As teams prepare to usher in training camps with the NBA lockout nearing its end, one player the Portland Trail Blazers and their fans will be looking to is Greg Oden.
I don’t need to rehash his situation. By now you all know what’s been going on with the health of his knee and inability to stay on the court for a full season with Portland.
And though his agent, Mike Conley, says his client is back and ready to go, comes this tidbit from Conley himself (via oregonlive.com):
The restricted free agent center has not been cleared to participate in scrimmages or any basketball-related activities that include contact, according to his agent, Mike Conley. He has been cleared to run, ride a bike and participate in non-contact basketball drills — shooting, dribbling, etc. — but there remains no time line for a possible return.
So he can’t scrimmage, nor is he cleared to do any basketball-related activities. That shouldn’t instill confidence in Portland’s front office and coaching staff.
Granted, Conley did state Oden is holding steady.
“There have not been any setbacks,” Conley said Saturday of Oden’s health. “That’s the best way to word it. Doctors really did not give him a hard time line (for a return) … but he’s working hard and trying his best to get back.”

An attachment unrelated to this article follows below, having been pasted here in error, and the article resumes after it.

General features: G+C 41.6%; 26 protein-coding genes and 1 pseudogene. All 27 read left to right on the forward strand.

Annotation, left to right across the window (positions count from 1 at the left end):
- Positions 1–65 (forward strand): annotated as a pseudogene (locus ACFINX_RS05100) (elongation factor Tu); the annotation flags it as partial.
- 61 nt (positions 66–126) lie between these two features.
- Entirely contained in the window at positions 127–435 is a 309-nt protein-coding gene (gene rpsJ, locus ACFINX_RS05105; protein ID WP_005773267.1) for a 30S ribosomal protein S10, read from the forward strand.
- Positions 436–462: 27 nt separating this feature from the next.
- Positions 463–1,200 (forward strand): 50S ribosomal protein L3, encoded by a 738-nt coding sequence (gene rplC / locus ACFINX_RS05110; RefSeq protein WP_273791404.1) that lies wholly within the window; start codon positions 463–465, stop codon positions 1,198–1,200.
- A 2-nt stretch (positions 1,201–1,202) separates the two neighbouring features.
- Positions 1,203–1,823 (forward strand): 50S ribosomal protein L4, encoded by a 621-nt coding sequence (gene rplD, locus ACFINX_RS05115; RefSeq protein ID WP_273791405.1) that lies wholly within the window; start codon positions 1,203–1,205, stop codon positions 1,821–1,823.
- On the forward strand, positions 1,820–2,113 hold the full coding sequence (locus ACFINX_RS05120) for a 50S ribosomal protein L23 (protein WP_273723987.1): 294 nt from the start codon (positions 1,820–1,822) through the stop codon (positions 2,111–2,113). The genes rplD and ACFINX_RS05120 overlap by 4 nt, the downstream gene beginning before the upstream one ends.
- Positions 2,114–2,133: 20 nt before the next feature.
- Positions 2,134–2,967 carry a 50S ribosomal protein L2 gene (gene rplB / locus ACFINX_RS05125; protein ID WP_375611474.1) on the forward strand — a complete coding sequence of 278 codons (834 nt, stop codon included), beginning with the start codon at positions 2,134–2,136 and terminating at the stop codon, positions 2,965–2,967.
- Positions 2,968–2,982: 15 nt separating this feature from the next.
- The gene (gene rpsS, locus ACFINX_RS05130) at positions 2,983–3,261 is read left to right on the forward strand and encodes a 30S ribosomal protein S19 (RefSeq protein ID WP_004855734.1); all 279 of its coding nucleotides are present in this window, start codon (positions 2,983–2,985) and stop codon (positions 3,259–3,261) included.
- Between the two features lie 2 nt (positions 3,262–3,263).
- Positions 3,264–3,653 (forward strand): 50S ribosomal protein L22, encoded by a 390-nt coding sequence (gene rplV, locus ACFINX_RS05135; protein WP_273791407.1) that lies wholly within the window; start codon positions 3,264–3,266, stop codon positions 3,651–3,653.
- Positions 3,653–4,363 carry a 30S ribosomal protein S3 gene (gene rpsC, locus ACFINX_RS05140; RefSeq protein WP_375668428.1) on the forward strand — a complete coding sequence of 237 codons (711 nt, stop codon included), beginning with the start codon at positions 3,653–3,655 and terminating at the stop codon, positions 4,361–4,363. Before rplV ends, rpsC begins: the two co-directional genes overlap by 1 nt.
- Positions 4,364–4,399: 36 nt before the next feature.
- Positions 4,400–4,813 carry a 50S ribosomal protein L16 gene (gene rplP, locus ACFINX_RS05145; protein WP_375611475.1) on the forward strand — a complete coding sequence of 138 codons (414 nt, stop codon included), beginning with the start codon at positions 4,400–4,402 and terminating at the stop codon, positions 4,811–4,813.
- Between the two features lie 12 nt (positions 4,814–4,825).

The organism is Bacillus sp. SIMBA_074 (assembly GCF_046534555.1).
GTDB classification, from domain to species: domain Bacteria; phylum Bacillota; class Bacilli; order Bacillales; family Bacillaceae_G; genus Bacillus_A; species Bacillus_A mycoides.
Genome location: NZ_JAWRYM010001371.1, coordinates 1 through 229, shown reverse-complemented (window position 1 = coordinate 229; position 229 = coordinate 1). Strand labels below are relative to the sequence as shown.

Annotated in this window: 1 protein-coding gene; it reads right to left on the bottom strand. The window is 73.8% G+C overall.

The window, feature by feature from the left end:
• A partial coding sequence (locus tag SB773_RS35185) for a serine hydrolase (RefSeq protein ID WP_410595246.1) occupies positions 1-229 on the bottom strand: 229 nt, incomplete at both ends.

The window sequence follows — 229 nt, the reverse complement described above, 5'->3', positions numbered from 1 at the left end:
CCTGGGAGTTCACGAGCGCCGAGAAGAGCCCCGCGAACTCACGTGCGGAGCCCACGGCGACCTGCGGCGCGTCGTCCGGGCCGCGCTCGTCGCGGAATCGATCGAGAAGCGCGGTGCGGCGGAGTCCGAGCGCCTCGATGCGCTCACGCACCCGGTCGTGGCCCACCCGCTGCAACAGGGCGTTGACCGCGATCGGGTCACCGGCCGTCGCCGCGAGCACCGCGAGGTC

All this just adds up to the question: Do the Trail Blazers still want to invest in a player who just hasn’t panned out?
The team did offer their restricted free-agent an $8.8 million qualifying offer before the lockout but again, does this sound like a player who is ready to go this season health-wise? It’s been four years since Oden went number one overall in the 2007 NBA Draft and yet here Portland is, still waiting. Hoping Oden can turn out to be the player everyone thought he can be.
Sure, who is to say he is that player and how he just needs to get healthy. But that’s the trick. Will he ever be healthy enough to withstand an entire NBA season, play to his best and remain injury free?
What is past is prologue for Portland, and that $8.8 million can go to another player in free-agency.
And although Conley feels his client will remain in Portland (because what other team would dish out that kind of money for a fragile player), the team should just cut its losses. How much longer can they wait?